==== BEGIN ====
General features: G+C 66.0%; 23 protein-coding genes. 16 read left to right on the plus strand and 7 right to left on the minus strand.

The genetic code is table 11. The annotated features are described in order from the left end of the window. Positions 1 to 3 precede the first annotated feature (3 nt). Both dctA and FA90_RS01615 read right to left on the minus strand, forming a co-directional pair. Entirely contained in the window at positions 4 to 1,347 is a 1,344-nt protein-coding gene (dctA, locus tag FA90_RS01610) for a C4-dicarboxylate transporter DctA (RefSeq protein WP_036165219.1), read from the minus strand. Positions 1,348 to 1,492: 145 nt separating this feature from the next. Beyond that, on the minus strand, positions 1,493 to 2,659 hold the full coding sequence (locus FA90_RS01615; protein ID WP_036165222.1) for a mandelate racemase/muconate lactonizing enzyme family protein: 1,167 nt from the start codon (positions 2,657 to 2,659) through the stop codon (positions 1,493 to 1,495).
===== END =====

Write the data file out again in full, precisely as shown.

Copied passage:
General features: G+C 66.0%; 23 protein-coding genes. 16 read left to right on the plus strand and 7 right to left on the minus strand.

The genetic code is table 11. The annotated features are described in order from the left end of the window. Positions 1 to 3 precede the first annotated feature (3 nt). Both dctA and FA90_RS01615 read right to left on the minus strand, forming a co-directional pair. Entirely contained in the window at positions 4 to 1,347 is a 1,344-nt protein-coding gene (dctA, locus tag FA90_RS01610) for a C4-dicarboxylate transporter DctA (RefSeq protein WP_036165219.1), read from the minus strand. Positions 1,348 to 1,492: 145 nt separating this feature from the next. Beyond that, on the minus strand, positions 1,493 to 2,659 hold the full coding sequence (locus FA90_RS01615; protein ID WP_036165222.1) for a mandelate racemase/muconate lactonizing enzyme family protein: 1,167 nt from the start codon (positions 2,657 to 2,659) through the stop codon (positions 1,493 to 1,495).